The Marianas Agupa Chamorro Radio Talk Show is pleased to release its scale/measurement of economic pain model, called “Mididan Puti” in the Chamorro language, for the Commonwealth of the Northern Mariana Islands.
This scale/measurement of economic pain is the product of many fine local people on Saipan, Tinian and Rota who have been actively participating in the Chamorro talk show program since 2009 on Magic 100.3 FM from 9am to 11am on Saturdays.
According to Glenn H. Manglona, the host of the Marianas Agupa Program, “the Mididan Puti” was the word coined by Thomas D. Mendiola, commonly known as “Guelu Fadang” who is our radio correspondent from Rota. During his weekly radio reports from Rota since 2009, he discussed issues of economic matters that directly affect the people on Rota, including not being able to buy the most essential things in life for survival like rice, milk and medicine because of air and ocean transportation delays and the cost of utilities and gasoline. The discussion centered on the way the people endured the hard living conditions for over 50 years. From not being able to find a job to being terminated from a job due to wrong political affiliation, and the list goes on and on.
During on air and personal conversations with Guelu’ Fadang, we found out that this can be something big and useful yet entertaining for our people if only we can come up with the elements that constitute a scale or measurement of the economic suffering our people are going through today. But without knowing where this will lead us, we decided to continue calling it the “Scale/Measurement of Economic Pain”, or “Mididan Puti” in Chamorro.
In the latter part of 2010, the late Leon Taisacan contributed the word “Ai Nanang Lokkue” as he described the day he will be in such economic pain if he were to lose his pension under the NMI Retirement Fund if the Fund went belly up. Former senator David Cing reaffirmed Taisacan’s description of the Retirement Fund’s doomsday on air on Marianas Agupa.
During one of the Marianas Agupa programs in 2011, former Rota mayor Joseph Inos commented on Taisacan’s assertion about “Ai Nanang Lokkue” in the scale/measurement of economic pain that there must be categories preceding the “Ai Nanang Lokkue,” and that is “those who are suffering less economic pain should be properly labeled as “Ai Nang” and “Ai Nanang,” respectively.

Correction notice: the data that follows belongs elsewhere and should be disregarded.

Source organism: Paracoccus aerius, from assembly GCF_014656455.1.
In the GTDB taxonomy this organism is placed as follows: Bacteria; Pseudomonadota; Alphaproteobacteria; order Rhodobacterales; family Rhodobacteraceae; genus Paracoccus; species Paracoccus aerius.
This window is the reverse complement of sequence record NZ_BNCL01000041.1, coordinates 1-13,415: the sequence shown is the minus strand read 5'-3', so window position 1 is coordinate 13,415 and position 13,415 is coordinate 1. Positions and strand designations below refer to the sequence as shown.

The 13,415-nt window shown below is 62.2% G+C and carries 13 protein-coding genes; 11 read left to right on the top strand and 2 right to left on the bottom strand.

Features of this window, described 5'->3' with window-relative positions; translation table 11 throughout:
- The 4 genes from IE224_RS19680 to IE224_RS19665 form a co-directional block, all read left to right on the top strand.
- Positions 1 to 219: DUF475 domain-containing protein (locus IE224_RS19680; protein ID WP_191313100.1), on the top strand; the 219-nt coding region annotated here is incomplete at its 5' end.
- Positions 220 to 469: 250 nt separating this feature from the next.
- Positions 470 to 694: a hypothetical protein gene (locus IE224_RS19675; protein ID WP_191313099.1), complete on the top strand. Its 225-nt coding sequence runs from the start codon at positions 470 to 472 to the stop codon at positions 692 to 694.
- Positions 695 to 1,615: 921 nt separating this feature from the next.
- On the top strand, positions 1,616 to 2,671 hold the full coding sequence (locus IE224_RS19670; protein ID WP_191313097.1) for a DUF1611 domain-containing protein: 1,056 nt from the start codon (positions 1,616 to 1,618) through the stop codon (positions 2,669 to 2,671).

In the early part of 2012, as the host of the program, Glenn H. Manglona made a commitment to complete this scale of measurement. And so he began to review the audio recordings of the Marianas Agupa show on mp3 to see if he could connect the dots on the scale/measurement of economic pain and has found the missing links, “Ai” and “Ai Sus,” to be placed as the lowest level on the scale in the measurement of economic pain.
“But this was not complete until we listened and integrated ideas presented on Marianas Agupa by many of our listening audience in order to properly label the scale/measurement of economic pain,” said Manglona. “And so the show continues until today and many of our fine local people who participated during the talk show program, including Mr. John Del Rosario Jr., have made a huge contribution to the elements associated in their life experiences and living hardships and in determining the scale/measurement of economic pain in Chamorro. We thank you all for sharing the information and description of your life experiences.”
The preliminary model of scale/measurement of economic pain, called “Mididan Puti” in Chamorro, shows the factors in determining the measurement:
• 2010 Census Population of Indigenous Chamorros and Carolinians at 15,363.
• 44% of families in the CNMI were below the US Poverty level in 2009.
• 1314 Chamorro and Carolinian families were below the poverty level in 2009.
• The mean family income in 2009: $34,580.
• CUC rates including water and power rates.
• The Consumer price index in the CNMI.
• The Gross Domestic Product of the CNMI.
The scale/measurement of economic pain below is for a person with a family of four living in the Commonwealth of the Northern Mariana Islands, with a mean family income of $34,580.
Ai: This scale at level 2 indicates a person is living paycheck to paycheck with no savings and is barely making ends meet due to the high cost of housing, electricity, water, fuel, food, health insurance, telephone/cell phone/internet and car payments.
Ai Sus: Level 4 indicates a person who missed making payment for his/her monthly telephone/cell phone bill and got disconnected. Asking money from a family member or a relative.
Ai Nang: Level 6 indicates a person who got his phone reconnected but this time, his/her electricity got disconnected. Cancelled his/her health insurance. Puts only $10 gasoline in his/her car every two days.
Ai Nanang: Level 8 indicates a person who got both his/her home/cell phone and electricity disconnected at the same time. Missed his/her car payments for more than a month. Lost his/her job in the government for excessive absenteeism. Seeking assistance from his/her elected precinct representatives and senators.
Ai Nanang Lokkue’: Level 10 indicates that a person got his phone, electricity and water disconnected. But this time, missed the car payments for two consecutive months. Bank letter for auto repossession is received. Lost his/her job. Retirement pension is reduced. His/her party lost the election but pretended to be part of the winning party by showing up at winning party’s camp immediately after the election. (PR)